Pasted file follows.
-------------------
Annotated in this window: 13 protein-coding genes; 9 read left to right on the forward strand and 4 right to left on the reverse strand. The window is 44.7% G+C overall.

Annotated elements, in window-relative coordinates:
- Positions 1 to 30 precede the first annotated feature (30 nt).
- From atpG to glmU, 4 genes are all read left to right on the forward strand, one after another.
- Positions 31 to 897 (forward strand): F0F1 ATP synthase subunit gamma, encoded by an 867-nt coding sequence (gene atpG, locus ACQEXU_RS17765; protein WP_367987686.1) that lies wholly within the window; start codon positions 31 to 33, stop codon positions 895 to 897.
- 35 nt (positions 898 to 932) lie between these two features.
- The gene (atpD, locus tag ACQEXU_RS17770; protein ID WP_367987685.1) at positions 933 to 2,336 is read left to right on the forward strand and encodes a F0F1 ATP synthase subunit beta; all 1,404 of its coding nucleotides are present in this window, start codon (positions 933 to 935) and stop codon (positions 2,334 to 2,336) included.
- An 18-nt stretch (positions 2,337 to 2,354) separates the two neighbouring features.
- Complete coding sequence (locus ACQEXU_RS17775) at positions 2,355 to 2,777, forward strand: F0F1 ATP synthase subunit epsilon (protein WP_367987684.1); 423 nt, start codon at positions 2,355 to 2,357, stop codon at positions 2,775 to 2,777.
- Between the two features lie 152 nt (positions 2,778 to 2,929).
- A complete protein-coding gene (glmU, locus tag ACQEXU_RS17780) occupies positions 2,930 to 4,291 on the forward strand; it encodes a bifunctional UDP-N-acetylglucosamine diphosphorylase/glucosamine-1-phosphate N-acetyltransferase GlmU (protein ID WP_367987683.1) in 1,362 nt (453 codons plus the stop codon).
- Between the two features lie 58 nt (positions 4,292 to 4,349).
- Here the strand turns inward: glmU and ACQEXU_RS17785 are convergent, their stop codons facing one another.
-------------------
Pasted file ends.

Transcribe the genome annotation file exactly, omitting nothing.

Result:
Annotated in this window: 13 protein-coding genes; 9 read left to right on the forward strand and 4 right to left on the reverse strand. The window is 44.7% G+C overall.

Annotated elements, in window-relative coordinates:
- Positions 1 to 30 precede the first annotated feature (30 nt).
- From atpG to glmU, 4 genes are all read left to right on the forward strand, one after another.
- Positions 31 to 897 (forward strand): F0F1 ATP synthase subunit gamma, encoded by an 867-nt coding sequence (gene atpG, locus ACQEXU_RS17765; protein WP_367987686.1) that lies wholly within the window; start codon positions 31 to 33, stop codon positions 895 to 897.
- 35 nt (positions 898 to 932) lie between these two features.
- The gene (atpD, locus tag ACQEXU_RS17770; protein ID WP_367987685.1) at positions 933 to 2,336 is read left to right on the forward strand and encodes a F0F1 ATP synthase subunit beta; all 1,404 of its coding nucleotides are present in this window, start codon (positions 933 to 935) and stop codon (positions 2,334 to 2,336) included.
- An 18-nt stretch (positions 2,337 to 2,354) separates the two neighbouring features.
- Complete coding sequence (locus ACQEXU_RS17775) at positions 2,355 to 2,777, forward strand: F0F1 ATP synthase subunit epsilon (protein WP_367987684.1); 423 nt, start codon at positions 2,355 to 2,357, stop codon at positions 2,775 to 2,777.
- Between the two features lie 152 nt (positions 2,778 to 2,929).
- A complete protein-coding gene (glmU, locus tag ACQEXU_RS17780) occupies positions 2,930 to 4,291 on the forward strand; it encodes a bifunctional UDP-N-acetylglucosamine diphosphorylase/glucosamine-1-phosphate N-acetyltransferase GlmU (protein ID WP_367987683.1) in 1,362 nt (453 codons plus the stop codon).
- Between the two features lie 58 nt (positions 4,292 to 4,349).
- Here the strand turns inward: glmU and ACQEXU_RS17785 are convergent, their stop codons facing one another.